tx = np.arange(x-hbx+1, x+hbx+1)
            validx = np.arange(np.maximum(-tx[0], 0), bx - np.maximum((tx[-1]-width+1), 0))
            cx = np.minimum(np.maximum(tx, 0), width - 1)
            validx = validx.astype(int)
            rcx = torch.as_tensor(tx[validx], dtype=torch.long)
            bcx = torch.as_tensor(bx0[validx], dtype=torch.long)

            ty = np.arange(y-hby+1, y+hby+1)
            validy = np.arange(np.maximum(-ty[0], 0), by - np.maximum((ty[-1]-width+1), 0))
            cy = np.minimum(np.maximum(ty, 0), width-1)
            validy = validy.astype(int)
            rcy = torch.as_tensor(ty[validy], dtype=torch.long)
            bcy = torch.as_tensor(by0[validy], dtype=torch.long)

            cy = torch.as_tensor(cy, dtype=torch.long)
            cx = torch.as_tensor(cx, dtype=torch.long)
            # We use index select to isolate only the range we are interested in.
            data_block = torch.index_select(I, 0, cy)
            data_block = torch.index_select(data_block, 1, cx)

            # Here we are creating and applying the Wiener function.
            # Firstly, we find the mean.
            # Next, we zero mean the data and window the data in the block.
            mean_block = torch.mean(data_block)
            win_data_block = (data_block - mean_block)*win

            # Next, we transform our windowed data to the frequency domain. We find the PSD by squaring the data
            # In Pytorch, we must sum the imaginary and real numbers also.
            freq_block = torch.rfft(win_data_block, win_data_block.ndim, onesided=False)
            Pss = torch.abs(freq_block)**2
            Pss = torch.sum(Pss, 2)
            Pss = Pss.double()

            # We add a tiny 'epsilon' value before proceeding. This is necessary to avoid zero value divisions which
            # returns NA in Pytorch and halts backpropagation.
            eps = 1e-15
            Pss = Pss + eps

            # For every pixel, we find the Wiener function as the difference between the signal PSD and the noise PSD.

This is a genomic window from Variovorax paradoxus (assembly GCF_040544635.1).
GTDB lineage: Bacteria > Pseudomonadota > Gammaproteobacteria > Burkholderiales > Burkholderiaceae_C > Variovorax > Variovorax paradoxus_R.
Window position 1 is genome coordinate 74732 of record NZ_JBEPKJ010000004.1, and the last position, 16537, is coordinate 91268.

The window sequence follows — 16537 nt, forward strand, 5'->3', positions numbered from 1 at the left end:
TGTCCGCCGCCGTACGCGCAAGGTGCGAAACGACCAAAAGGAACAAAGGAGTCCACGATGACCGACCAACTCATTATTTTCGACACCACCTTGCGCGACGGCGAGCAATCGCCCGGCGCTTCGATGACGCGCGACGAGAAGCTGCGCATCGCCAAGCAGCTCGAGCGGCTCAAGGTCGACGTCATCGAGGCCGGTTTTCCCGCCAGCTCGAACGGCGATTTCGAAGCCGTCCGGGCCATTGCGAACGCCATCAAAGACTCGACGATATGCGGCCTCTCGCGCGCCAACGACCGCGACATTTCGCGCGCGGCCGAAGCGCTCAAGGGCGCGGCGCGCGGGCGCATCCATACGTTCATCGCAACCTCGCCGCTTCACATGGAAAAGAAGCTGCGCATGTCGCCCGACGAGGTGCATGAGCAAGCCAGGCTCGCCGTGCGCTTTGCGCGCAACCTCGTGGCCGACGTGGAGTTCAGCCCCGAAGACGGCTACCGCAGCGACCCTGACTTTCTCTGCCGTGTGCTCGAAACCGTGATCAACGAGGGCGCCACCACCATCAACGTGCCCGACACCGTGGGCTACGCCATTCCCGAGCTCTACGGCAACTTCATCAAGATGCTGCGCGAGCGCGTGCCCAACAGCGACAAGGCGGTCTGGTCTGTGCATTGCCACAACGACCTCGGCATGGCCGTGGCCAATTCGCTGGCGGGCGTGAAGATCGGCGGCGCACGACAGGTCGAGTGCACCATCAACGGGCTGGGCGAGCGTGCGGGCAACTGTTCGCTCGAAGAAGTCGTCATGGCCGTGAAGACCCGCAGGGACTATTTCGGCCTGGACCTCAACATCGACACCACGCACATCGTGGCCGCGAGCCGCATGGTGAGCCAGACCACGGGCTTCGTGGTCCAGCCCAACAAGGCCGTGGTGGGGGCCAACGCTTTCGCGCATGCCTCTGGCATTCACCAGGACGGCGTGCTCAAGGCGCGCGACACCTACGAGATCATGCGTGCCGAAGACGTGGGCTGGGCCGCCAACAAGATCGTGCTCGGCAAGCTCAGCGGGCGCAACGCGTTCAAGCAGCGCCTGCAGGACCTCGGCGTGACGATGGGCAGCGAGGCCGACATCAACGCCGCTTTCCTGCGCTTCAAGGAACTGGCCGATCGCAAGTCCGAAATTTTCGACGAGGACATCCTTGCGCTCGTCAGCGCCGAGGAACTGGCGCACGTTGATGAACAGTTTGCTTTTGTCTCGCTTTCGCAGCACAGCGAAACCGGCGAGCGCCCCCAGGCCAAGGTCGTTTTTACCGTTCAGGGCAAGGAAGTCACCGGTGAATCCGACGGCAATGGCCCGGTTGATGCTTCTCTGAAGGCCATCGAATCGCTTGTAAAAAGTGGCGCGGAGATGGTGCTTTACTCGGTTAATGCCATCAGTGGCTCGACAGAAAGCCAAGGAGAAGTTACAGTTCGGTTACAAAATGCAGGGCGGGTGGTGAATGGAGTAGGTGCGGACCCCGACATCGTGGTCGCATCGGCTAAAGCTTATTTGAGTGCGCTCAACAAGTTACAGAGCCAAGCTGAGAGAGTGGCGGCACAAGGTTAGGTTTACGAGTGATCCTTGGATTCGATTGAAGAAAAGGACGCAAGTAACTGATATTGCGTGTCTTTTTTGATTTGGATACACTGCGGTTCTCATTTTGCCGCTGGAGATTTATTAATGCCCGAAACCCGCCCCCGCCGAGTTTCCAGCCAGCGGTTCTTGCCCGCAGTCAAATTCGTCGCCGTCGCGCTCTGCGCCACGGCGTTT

# If the noise PSD is greater than the signal PSD, we choose instead to make the Wiener function zero at
            # that point. We divide the output by the signal PSD to normalise each value.
            H = torch.max((Pss-Pvv), torch.zeros(Pss.size(), dtype=torch.double))
            H = H / Pss

            H = H.unsqueeze(2).repeat(1, 1, 2)

            # We apply the Wiener funtion to our windowed frequency domain data. Next we transform the data back to the
            # spatial domain using the inverse fft 'irrft().
            filt_freq_block = H*freq_block
            filt_data_block = torch.irfft(filt_freq_block, win_data_block.ndim, onesided=False)
            # We remember to add the mean offset back onto the the data. We interpolate between blocks. win^2 can be also
            # be used as a spatial interpolant
            filt_data_block = (filt_data_block + mean_block*win) * win

            # We index the new filtered block to the valid pixels, and add it to our new image, IR using rcx and rcy
            filt_data_block = torch.index_select(filt_data_block, 0, bcy)
            filt_data_block = torch.index_select(filt_data_block, 1, bcx)
            IR[rcy[0]:rcy[-1] + 1, rcx[0]:rcx[-1] + 1] = IR[rcy[0]:rcy[-1] + 1, rcx[0]:rcx[-1] + 1] + filt_data_block
    return IR